I think you're the first person I've seen, on any side of the debate, suggesting that SPD presence around the protesters at any point in the day was anything less than overwhelming.

Also, in countries where the government has officially declared 1 May a national holiday, it's definitely "fun," and not in the least bit "interesting." In fact, it's pretty much exactly like our national observance of organized labor in the US on the first Monday in September; everyone officially gets the day off, people have barbecues, ice cream sales in the parks increase tenfold, and nobody even thinks about smashing the state.
142
People seem to have been paid to board up windows. Suck it, Friedman! I once proposed a column to the Stranger called "Broken Glass Fantasy" that would examine the utility of various petty crimes. Clearly, they have better stuff! This is a fair article

I think even in simply coaxing people toward recognition that the average person has no strong recourse against giant corporations who seem to have forsaken the people who pay and protect them, the bloodless destruction is useful.

Anarchists did participate in Occupy and were very useful. I think their anti-state ambitions are recklessly naive but their hearts seem to be in the right place and their principles seem useful in managing communities small enough for categorical familiarity (but then, a lot of systems work in those circumstances).
143
@142

An honest economic analysis of boarding up windows would have to include not only the cost of boards and window-boarder-uppers, but also average weekly sales before and after, and, crucially, hourly wages saved during the board-up.

I wouldn't be at all surprised if the corporo-fascists actually made money off of the Neo-Smashits, at the end of the month; a good slice of sales would just slip over to the next few days, and the savings from keeping hourly employees off the floor (justified by protests) would more than make up for the loss of impulse buys.

Of course, the Smashists could avoid this unpleasant result by targeting businesses where all or at least most employees are on salary, unlike NikeTown or American Apparel, where the vast majority of workers, the floor staff, are hourly.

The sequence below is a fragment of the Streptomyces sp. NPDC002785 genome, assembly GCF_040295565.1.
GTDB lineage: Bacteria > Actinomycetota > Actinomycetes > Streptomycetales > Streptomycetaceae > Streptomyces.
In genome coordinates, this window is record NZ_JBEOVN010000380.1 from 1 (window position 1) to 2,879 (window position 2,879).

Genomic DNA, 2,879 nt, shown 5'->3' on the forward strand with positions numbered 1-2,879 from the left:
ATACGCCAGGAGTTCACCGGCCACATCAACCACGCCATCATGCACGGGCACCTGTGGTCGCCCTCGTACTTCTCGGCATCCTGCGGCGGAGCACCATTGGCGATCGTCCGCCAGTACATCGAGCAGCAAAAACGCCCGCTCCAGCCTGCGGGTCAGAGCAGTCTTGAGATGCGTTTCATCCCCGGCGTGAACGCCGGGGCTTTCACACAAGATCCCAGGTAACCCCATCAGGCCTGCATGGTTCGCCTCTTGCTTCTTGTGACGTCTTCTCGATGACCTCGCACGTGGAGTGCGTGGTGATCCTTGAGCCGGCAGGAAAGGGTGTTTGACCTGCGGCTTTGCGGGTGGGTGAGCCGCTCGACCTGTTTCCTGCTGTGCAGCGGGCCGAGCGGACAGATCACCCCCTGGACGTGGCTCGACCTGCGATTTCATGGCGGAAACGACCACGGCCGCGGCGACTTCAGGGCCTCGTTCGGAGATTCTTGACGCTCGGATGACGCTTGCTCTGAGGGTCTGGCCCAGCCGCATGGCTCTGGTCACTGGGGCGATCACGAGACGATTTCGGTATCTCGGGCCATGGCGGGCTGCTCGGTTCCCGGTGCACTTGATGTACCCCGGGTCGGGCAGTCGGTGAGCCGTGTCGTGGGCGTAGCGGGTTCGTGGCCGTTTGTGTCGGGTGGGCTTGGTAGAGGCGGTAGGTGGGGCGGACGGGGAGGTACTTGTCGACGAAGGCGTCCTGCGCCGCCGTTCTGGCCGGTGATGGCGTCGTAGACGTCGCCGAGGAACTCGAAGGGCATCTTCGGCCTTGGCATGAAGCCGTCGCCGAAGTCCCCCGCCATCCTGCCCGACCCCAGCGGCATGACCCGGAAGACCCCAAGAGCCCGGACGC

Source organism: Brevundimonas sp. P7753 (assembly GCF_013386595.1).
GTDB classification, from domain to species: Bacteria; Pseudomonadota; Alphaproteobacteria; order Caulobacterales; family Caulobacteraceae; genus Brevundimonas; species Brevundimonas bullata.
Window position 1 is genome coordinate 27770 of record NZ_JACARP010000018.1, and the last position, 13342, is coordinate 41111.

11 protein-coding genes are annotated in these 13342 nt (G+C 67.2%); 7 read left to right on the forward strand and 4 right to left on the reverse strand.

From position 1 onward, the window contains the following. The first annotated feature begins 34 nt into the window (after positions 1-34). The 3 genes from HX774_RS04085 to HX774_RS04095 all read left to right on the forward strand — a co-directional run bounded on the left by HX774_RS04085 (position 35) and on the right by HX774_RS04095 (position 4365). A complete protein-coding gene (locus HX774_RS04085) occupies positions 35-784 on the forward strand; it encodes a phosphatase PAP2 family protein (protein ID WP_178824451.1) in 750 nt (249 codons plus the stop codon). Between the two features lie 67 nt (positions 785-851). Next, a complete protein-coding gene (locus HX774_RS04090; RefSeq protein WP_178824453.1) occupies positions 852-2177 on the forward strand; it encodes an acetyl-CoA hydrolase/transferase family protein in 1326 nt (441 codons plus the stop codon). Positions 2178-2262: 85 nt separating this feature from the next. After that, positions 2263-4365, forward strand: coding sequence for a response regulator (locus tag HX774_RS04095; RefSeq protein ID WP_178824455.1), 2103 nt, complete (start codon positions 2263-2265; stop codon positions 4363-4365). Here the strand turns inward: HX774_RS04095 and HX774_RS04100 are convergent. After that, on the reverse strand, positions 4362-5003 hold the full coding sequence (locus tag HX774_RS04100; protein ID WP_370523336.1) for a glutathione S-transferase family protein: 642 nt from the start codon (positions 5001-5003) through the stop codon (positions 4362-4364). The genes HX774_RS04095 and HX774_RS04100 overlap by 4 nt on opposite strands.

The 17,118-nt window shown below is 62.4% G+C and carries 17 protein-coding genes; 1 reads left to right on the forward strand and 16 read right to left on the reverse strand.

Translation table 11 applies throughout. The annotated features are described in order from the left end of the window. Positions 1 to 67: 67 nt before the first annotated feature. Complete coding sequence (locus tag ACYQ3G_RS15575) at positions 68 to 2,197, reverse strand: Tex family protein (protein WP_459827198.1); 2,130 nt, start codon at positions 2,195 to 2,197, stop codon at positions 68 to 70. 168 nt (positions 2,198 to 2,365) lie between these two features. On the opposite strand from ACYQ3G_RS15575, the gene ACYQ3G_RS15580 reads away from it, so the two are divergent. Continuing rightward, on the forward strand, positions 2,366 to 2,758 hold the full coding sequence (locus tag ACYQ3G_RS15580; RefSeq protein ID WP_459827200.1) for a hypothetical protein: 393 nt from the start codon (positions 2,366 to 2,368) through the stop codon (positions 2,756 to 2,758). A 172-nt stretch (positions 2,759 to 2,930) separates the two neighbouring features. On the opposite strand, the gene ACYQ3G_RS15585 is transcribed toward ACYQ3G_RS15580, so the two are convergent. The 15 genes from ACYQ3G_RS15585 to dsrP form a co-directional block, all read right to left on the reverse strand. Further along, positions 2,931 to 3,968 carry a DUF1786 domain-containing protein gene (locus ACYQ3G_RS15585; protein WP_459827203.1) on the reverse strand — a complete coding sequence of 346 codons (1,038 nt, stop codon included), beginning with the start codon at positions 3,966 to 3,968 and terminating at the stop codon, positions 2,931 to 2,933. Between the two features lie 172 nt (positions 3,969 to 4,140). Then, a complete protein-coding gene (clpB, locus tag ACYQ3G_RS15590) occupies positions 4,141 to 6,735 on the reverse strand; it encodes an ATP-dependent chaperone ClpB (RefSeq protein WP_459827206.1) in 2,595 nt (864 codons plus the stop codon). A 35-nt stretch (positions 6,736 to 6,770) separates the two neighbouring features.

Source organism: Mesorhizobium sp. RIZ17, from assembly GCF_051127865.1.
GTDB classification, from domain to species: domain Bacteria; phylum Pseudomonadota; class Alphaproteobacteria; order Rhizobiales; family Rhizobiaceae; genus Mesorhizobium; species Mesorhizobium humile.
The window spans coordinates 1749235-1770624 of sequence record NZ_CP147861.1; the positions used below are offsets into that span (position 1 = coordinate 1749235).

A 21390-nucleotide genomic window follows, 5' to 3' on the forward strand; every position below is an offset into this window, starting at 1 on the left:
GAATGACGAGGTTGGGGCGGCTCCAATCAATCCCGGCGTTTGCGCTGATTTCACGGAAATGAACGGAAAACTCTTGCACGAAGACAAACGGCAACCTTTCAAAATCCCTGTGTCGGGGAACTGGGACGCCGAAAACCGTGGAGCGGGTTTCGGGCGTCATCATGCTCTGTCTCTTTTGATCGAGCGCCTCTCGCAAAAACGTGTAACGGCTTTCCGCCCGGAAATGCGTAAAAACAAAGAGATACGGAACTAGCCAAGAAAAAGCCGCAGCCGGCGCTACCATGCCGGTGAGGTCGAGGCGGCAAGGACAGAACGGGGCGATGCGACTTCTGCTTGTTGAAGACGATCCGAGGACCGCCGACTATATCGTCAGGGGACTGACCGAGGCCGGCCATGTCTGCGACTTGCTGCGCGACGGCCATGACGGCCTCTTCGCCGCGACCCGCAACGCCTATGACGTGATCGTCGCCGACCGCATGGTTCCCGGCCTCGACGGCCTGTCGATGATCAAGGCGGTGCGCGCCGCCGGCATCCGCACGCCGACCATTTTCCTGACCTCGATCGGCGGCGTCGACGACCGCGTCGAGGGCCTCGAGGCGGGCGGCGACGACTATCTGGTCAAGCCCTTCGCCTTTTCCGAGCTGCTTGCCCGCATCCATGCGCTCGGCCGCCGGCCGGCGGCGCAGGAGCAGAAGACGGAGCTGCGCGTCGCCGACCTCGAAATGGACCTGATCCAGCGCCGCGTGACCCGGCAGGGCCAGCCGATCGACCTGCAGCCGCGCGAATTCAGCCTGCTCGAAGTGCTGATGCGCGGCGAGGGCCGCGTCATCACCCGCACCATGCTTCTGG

144
What would the Black Panthers do? I was in Occupy Oakland when the black bloc contingent invited a much respected Black Panther to come speak about the historical naivete of Gandhian Non-violence - which he did - much to the joy of the small audience who came to hear exactly that. But this Veteran Revolutionary continued, and described what the Panthers would do when people within marches threw things at police, engaged in property destruction or committed vandalism. Unlike the interpretation of 'Diversity of Tactics' that many have used in recent years (i.e. "anything goes!") he said the Panthers would send their own security into the crowd, physically beat down the person who was provoking the police, drag their ass out of the crowd in which they were hiding, and then throw them in front of the police, and say "YOU deal with them!" If they were still active, that is the way the Panthers would have dealth with the these black bloc tactics. The Panthers were serious, strategic revolutionaries who believed in the necessity of Armed Struggle. But they had zero tolerance for foolish, unstrategic provocations that brought nothing but danger to fellow activists and contempt to their movement as a whole.
145
@142: "I think even in simply coaxing people toward recognition that the average person has no strong recourse against giant corporations who seem to have forsaken the people who pay and protect them, the bloodless destruction is useful."

You overestimate the sort of person who gives a shit about Niketown, symbolically or otherwise.
146
Will in Seattle, I love the banks.
I love them the same way I love grocery stores and hospitals and theaters and all the myriad cultural innovations that make life good.
Banks allow us to save money and to borrow money for new ventures. Without banks (or something very much like them) most of what we call civiliation would be impossible, including the very internet we spar across.
I do hate it when people cheat, steal or harm us. That some banks or newspapers or grocers do evil is no reason to smash those enterprises.
No more than we should smash free speech and protestors just because hooligans riot for the sake of riot.
147
I guess I'm not up on the latest euphemisms for violence. It's not "diversity of tactics" any more, but "targeted property destruction"? Did I not get the memo?
148